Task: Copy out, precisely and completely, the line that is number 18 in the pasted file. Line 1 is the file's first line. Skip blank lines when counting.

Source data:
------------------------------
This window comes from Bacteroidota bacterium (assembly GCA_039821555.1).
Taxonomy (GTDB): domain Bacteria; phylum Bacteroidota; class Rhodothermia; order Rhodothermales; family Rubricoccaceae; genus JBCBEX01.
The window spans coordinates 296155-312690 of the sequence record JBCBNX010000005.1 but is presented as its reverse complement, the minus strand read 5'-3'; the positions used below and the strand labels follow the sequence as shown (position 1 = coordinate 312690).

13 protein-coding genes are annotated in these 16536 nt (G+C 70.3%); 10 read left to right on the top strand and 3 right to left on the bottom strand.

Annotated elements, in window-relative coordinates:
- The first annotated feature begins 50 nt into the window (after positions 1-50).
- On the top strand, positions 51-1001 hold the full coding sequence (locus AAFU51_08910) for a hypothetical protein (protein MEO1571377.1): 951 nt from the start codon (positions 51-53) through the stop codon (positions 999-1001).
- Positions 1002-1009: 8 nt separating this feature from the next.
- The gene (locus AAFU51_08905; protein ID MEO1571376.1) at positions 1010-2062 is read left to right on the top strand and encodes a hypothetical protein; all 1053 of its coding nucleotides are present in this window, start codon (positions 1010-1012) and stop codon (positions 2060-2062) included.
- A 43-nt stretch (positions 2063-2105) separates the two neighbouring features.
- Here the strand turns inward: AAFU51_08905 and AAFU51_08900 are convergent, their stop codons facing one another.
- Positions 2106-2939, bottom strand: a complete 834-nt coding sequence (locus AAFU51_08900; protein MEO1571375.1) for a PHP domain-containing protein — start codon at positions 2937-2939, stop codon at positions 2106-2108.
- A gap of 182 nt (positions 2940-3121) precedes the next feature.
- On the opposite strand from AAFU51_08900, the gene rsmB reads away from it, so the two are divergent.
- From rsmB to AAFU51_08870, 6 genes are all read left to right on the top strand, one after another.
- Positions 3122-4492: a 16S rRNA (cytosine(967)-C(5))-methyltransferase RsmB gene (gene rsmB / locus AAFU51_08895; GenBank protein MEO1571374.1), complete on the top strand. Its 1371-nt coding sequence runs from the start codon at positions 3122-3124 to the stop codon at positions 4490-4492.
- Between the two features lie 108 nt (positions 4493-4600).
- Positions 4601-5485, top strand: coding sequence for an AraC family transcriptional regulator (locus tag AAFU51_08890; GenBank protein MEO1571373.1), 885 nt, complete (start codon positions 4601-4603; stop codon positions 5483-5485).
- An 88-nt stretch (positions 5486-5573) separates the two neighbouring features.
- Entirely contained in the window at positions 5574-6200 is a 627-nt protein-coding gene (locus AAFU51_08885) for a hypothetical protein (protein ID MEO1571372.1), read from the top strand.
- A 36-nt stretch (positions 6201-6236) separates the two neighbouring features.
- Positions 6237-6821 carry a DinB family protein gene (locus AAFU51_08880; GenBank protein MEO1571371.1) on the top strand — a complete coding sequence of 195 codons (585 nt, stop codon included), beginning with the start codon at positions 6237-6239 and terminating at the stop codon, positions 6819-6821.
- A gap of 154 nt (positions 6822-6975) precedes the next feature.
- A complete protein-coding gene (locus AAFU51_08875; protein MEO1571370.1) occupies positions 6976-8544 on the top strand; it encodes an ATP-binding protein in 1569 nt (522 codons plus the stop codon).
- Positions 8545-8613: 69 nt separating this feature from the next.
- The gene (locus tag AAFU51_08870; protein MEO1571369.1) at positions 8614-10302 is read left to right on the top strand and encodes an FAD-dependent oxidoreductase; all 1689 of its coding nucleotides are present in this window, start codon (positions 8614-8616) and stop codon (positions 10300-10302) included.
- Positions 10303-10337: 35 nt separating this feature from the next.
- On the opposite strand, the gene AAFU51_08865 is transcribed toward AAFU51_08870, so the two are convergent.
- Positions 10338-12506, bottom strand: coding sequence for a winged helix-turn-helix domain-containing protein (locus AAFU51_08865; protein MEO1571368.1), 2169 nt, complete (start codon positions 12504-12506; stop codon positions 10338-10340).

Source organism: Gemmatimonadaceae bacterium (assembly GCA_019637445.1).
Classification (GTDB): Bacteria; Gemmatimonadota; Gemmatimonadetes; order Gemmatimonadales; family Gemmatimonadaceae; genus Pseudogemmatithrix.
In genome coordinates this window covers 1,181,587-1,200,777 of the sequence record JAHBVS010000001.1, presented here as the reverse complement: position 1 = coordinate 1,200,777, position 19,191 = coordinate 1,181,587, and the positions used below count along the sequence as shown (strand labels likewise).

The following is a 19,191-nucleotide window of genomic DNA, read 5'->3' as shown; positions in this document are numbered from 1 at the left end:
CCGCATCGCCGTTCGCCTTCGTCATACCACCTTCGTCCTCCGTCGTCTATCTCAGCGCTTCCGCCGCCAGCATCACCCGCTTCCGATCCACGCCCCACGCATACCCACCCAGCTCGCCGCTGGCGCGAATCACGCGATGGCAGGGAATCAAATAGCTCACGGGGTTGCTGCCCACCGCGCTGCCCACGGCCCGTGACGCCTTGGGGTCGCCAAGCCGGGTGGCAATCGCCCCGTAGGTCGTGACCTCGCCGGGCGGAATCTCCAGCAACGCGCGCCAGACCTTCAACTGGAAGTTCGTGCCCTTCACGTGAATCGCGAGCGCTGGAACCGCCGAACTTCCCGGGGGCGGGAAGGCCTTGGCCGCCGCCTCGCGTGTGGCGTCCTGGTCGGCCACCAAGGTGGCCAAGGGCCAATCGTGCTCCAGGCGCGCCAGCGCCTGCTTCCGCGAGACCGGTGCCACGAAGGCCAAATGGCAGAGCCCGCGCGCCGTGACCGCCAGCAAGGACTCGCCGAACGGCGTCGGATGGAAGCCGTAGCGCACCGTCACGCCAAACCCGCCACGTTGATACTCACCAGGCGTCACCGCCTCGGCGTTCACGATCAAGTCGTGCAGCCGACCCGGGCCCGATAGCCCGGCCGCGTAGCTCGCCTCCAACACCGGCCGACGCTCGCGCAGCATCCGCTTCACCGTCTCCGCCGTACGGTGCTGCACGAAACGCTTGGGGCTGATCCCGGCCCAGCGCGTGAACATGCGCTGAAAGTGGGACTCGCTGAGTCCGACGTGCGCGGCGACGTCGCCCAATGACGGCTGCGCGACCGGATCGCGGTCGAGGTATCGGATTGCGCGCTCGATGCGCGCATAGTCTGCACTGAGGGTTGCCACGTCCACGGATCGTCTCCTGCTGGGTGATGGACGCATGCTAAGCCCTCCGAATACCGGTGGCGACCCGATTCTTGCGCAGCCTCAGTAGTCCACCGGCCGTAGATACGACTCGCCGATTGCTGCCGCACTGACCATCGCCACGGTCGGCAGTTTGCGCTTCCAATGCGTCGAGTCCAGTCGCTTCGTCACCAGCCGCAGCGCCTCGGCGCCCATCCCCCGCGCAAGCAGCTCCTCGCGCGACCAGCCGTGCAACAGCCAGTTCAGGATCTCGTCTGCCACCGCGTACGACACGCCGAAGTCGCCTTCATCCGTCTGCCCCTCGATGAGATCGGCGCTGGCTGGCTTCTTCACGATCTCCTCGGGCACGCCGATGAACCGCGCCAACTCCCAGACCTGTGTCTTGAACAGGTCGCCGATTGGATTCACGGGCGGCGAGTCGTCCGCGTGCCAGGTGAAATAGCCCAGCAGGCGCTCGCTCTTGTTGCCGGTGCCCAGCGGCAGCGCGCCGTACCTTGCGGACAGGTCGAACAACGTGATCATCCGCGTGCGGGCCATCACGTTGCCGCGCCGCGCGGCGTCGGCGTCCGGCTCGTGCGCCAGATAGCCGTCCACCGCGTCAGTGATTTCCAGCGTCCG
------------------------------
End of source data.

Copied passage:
- Positions 4601-5485, top strand: coding sequence for an AraC family transcriptional regulator (locus tag AAFU51_08890; GenBank protein MEO1571373.1), 885 nt, complete (start codon positions 4601-4603; stop codon positions 5483-5485).